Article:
In order to increase product yield and prevent residual reactor oil from spilling and dripping from the spent catalyst container onto the nation's highways, the spent catalyst is substantially deoiled before being loaded into the spent catalyst containers. To this end, special deoiling equipment 134, 136 and 138 (FIG. 3) comprising a deoiling system is operatively connected and positioned downstream of the resid hydrotreating units 90, 92 and 94 (FIGS. 6 and 7). The deoiling equipment includes a high pressure transfer vessel 140 (FIG. 1), spent catalyst inventory vessels 142, 144 and 146 (FIG. 3), inventory flows valves 148, 150 and 152, cooling drums or vessels 154, 156 and 158, cooling drum-outlet valves 160, 162 and 164, spiral classifiers 166, 168 and 170 having inlet feedhoppers 172, 174 and 176 and screw conveyors 178, 180 and 182 positioned at an incline within screw-conveyor housing-sections 184, 186 and 188, swingable (pivotable) spiral discharge chutes 190, 192 and 194 pivotally connected to the top of the housing-sections of the spiral classifiers, intelligence pads 38 with upright guide posts for holding spent catalyst containers, weigh scales 40 at the bottom of the intelligence pads operatively connected to the logic control board 46 and computer 44 of the central processing unit 42, a water-cooled heat exchanger or water cooler 196 (FIG. 1), a water cooler-inlet valve 198, a cooling drum inlet valve 200, one or more surge drums 202, 204 and 206 (FIG. 3), recycle centrifugal pumps 208, 210 and 212 and various interconnecting transfer lines, pipes, and conduits. The water cooler 196 can also be connected and communicate with the inlet feed line 220 through line 213 to cool the slurry of mid-distillate diesel oil and spent catalyst to a desired temperature below the flash point of the diesel oil before the diesel oil enters the inventory silo 142. A motor 214 (FIG. 1) rotatably drives the screw conveyors of the spiral classifiers.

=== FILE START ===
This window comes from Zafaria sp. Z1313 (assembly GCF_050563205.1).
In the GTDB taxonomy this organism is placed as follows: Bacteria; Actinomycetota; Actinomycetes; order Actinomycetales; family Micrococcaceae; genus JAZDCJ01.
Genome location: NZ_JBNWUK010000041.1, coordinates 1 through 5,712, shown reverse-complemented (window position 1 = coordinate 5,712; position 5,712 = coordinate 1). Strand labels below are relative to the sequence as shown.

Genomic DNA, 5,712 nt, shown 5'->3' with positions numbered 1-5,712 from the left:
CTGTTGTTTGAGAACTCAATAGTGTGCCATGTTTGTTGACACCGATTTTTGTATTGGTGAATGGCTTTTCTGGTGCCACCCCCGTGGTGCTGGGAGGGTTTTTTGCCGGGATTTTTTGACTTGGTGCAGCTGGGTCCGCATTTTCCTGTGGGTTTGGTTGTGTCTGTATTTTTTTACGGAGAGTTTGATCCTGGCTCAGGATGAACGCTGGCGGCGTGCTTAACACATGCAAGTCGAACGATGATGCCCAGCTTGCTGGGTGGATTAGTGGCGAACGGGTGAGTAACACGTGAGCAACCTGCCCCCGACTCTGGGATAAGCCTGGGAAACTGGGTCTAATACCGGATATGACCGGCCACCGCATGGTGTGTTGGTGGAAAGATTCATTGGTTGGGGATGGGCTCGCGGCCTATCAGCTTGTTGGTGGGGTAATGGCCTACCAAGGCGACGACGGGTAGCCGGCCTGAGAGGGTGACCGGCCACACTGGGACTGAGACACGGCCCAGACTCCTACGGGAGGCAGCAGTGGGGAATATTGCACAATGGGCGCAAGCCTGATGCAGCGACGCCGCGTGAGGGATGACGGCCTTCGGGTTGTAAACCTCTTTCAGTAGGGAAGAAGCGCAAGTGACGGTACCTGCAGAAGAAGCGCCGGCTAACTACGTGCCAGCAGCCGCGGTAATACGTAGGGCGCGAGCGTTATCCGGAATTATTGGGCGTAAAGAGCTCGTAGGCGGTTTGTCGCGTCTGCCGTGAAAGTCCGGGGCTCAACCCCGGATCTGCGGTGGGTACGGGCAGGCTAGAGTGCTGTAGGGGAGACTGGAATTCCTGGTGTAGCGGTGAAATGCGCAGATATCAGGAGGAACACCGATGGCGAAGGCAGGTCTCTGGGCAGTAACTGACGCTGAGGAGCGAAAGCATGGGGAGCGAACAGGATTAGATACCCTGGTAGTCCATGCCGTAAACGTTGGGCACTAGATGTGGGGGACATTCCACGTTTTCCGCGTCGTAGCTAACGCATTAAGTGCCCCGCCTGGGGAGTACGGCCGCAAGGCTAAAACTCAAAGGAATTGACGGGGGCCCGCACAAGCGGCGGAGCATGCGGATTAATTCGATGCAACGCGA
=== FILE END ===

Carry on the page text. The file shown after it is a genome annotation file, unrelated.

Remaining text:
The first reactor 96 (FIG. 9) is operatively associated with and connected to the deoiling equipment shown in FIG. 1 as well as to a pair of intelligence pads 38 (FIG. 2). The second and third reactors 97 and 98 are each operatively associated and connected to similar deoiling equipment such as those shown downstream of vessels 144 and 146, respectively (FIG. 3).